As parents, it’s our job to connect with your roots. And boy, do you have interesting roots. There are plenty of places to begin, but I figure the best place to start is probably the place it started with us. With our parents. Your grandparents.
Let’s start with your nana. Your mom’s mom. As we prepare to bring you into this world, your nana has made it her personal mission to keep your mom’s stomach perpetually filled with food at all hours of the day and night. Whenever we visit, we come back with a stack of takeaway boxes, lining up on each other in our refrigerator like Styrofoam pagodas. Not only that, but our haul also includes fresh tomatoes picked from your nana’s garden, persimmons and a loaf of bread she makes in her own bread maker. It’s a bounty.
Beyond that, your nana and your mother play this cute little game every week. When we visit, your nana likes to take money and sneak them into your mother’s pockets. Your mother has good kung fu moves, though, even 5 months pregnant, and frequently evades and blocks your nana from reverse pickpocketing. When your nana is spurned, she turns to me and tries the same thing.
This past weekend, your mother successfully chop blocked your nana not once, not twice, but three times. Each time, your nana turned to me, with a sympathetic plea in her eyes, and then tried to stuff the cash in my pocket. I am not as good at kung fu, so I just ran.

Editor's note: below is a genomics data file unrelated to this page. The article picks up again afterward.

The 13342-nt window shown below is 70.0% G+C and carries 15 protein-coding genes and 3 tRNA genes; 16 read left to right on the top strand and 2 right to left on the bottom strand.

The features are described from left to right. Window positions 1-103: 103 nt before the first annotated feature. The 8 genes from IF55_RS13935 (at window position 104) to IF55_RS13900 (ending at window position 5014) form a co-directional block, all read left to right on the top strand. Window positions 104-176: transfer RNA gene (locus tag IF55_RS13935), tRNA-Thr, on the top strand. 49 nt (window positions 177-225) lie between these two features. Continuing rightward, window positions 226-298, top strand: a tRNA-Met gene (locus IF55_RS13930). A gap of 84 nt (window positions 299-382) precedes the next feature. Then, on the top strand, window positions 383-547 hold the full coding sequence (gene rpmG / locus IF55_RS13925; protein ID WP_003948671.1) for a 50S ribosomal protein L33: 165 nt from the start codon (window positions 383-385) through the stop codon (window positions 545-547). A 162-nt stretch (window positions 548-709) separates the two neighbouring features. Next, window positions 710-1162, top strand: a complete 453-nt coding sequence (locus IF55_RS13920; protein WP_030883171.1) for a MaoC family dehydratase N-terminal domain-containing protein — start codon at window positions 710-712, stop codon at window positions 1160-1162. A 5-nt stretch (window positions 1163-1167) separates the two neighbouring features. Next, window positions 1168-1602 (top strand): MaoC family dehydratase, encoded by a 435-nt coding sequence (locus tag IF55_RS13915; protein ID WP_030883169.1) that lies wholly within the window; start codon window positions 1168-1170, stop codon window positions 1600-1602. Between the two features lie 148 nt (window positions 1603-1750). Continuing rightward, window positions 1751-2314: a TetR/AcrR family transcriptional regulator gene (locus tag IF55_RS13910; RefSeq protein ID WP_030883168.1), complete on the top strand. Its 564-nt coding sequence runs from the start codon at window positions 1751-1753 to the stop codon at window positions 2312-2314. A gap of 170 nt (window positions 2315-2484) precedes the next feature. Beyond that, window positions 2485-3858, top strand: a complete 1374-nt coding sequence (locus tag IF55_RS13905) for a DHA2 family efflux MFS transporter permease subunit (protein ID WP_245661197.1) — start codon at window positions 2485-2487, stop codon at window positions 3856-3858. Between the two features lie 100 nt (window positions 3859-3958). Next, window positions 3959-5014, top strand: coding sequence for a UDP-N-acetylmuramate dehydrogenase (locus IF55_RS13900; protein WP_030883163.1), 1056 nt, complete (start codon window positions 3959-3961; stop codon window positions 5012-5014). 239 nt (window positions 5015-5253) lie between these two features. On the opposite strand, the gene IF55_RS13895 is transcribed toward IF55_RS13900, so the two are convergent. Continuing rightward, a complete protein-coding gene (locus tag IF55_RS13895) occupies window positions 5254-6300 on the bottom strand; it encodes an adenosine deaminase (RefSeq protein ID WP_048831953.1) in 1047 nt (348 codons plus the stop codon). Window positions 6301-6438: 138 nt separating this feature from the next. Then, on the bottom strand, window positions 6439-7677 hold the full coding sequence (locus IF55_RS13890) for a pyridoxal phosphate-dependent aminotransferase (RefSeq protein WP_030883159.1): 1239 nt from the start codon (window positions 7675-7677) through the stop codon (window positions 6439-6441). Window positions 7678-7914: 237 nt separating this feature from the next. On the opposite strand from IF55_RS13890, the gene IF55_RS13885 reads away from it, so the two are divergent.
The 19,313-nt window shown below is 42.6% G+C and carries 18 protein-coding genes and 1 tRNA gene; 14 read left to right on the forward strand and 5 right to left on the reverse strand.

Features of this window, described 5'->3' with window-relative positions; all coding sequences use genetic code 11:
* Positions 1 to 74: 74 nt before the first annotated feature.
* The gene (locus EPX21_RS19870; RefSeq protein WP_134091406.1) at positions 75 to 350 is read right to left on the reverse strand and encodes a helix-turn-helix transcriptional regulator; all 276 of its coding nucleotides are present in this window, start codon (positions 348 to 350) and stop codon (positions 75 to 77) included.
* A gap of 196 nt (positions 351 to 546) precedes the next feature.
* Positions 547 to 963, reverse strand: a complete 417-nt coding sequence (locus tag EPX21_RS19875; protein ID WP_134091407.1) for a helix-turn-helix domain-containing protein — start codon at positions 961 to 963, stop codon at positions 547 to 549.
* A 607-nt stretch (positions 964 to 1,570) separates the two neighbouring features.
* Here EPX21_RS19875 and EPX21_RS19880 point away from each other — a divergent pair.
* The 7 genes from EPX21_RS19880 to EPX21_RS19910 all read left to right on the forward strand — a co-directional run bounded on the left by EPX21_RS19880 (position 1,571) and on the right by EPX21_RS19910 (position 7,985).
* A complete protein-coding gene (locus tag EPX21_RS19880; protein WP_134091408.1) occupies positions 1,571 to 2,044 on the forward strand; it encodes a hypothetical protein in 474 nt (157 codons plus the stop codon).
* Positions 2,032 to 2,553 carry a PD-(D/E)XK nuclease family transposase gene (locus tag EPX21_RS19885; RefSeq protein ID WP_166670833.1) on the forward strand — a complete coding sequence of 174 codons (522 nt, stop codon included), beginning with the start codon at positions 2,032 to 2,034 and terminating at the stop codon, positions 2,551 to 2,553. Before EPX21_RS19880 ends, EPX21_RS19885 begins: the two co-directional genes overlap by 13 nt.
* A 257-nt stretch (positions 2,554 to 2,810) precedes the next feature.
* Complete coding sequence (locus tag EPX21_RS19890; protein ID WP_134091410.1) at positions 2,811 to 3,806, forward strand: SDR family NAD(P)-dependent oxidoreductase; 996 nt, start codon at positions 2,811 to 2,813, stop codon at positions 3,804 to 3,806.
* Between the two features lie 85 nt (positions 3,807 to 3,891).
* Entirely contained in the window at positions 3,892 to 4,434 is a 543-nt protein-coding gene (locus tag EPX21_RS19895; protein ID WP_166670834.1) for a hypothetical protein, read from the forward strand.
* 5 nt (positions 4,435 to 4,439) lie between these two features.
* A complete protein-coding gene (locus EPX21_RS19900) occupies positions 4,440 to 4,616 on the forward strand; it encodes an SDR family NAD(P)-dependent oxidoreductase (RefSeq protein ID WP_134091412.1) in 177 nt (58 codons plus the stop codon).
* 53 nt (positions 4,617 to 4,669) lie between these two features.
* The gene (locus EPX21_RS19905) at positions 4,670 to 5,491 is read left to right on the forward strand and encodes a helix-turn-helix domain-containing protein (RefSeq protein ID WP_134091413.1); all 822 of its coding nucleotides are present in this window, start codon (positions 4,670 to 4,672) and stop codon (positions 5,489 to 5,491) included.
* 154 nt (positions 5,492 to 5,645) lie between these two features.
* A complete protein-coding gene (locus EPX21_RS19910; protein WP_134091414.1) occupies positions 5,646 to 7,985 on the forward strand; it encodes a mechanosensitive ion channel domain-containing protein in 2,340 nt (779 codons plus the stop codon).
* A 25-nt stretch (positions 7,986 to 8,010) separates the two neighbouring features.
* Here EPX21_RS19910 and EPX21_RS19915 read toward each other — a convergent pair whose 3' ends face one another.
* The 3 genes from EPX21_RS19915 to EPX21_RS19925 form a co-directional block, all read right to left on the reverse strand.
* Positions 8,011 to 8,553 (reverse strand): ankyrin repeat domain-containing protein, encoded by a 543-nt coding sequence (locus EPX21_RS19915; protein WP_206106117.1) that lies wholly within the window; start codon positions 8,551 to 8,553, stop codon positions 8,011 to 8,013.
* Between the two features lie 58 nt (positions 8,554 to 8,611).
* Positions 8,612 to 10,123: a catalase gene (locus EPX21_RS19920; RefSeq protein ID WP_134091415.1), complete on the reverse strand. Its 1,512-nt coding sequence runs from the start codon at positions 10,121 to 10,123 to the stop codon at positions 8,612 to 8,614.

I don’t know why we play this game. I guess it’s because our parents have done so much for us, that maybe we feel like a burden if they keep doing things. You’ll understand some day. It’s important for grown ups to feel independent, and so…kung fu and running. That’s why we play the game.
So, with your mom vigilant and me evasive, your nana pulled up the white flag, slipping the cash back into her own pocket. This time, we were the winners of the game. We spent the day there, helping your gonggong pack for his trip to Malaysia.
A nana’s love, if it can be defined and contained within one word, is persistent. It keeps pressing forward like a hydraulic pump, never giving in to anything else until it accomplishes what it set out to do. Your nana is a very gentle, very kind soul, but never mistake that for anything remotely related to weakness. Her love is fiercely unrelenting, and when we tell about your roots, know that this is a part of you, too.
When we left the house, we packed up our car and hugged everyone goodbye. Secretly, your mother and I were both pleased that we had won the game without any more struggle. It never occurred to us that we got by too easy. We were overconfident, proud, and in the end, we never saw it coming. Your nana gave us some vegetables in a paper bag, and then, nearly clipping my shoulder in a rushed movement, she closed the screen door and locked the bolt in place.
She smiled slyly. “I put money in your purse when you weren’t looking.”
Your mother and I exchange shocked looks, and after putting up a token display of refusal, we know we have lost. We hang our heads in defeat, pocketing the cash.
Game. Set. Nana.